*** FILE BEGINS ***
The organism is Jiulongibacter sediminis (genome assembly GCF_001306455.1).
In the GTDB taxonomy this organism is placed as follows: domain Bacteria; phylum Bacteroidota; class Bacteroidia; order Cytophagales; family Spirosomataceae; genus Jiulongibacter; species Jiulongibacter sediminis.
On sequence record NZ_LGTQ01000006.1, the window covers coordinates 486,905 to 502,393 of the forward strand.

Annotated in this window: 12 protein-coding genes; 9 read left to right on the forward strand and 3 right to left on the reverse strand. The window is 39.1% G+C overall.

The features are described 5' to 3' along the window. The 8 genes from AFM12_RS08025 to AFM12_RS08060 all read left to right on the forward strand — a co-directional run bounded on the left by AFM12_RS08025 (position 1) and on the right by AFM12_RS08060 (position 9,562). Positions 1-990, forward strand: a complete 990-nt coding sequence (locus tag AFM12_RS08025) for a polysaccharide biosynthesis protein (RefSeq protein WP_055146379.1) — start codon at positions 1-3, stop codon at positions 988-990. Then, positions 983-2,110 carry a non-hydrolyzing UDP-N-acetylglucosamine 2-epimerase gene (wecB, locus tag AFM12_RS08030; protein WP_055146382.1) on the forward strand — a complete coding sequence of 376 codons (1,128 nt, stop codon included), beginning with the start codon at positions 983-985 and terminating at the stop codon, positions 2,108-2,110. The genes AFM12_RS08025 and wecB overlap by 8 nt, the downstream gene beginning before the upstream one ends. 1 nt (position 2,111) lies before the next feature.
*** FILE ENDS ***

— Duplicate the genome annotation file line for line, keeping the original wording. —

The organism is Jiulongibacter sediminis (genome assembly GCF_001306455.1).
In the GTDB taxonomy this organism is placed as follows: domain Bacteria; phylum Bacteroidota; class Bacteroidia; order Cytophagales; family Spirosomataceae; genus Jiulongibacter; species Jiulongibacter sediminis.
On sequence record NZ_LGTQ01000006.1, the window covers coordinates 486,905 to 502,393 of the forward strand.

Annotated in this window: 12 protein-coding genes; 9 read left to right on the forward strand and 3 right to left on the reverse strand. The window is 39.1% G+C overall.

The features are described 5' to 3' along the window. The 8 genes from AFM12_RS08025 to AFM12_RS08060 all read left to right on the forward strand — a co-directional run bounded on the left by AFM12_RS08025 (position 1) and on the right by AFM12_RS08060 (position 9,562). Positions 1-990, forward strand: a complete 990-nt coding sequence (locus tag AFM12_RS08025) for a polysaccharide biosynthesis protein (RefSeq protein WP_055146379.1) — start codon at positions 1-3, stop codon at positions 988-990. Then, positions 983-2,110 carry a non-hydrolyzing UDP-N-acetylglucosamine 2-epimerase gene (wecB, locus tag AFM12_RS08030; protein WP_055146382.1) on the forward strand — a complete coding sequence of 376 codons (1,128 nt, stop codon included), beginning with the start codon at positions 983-985 and terminating at the stop codon, positions 2,108-2,110. The genes AFM12_RS08025 and wecB overlap by 8 nt, the downstream gene beginning before the upstream one ends. 1 nt (position 2,111) lies before the next feature.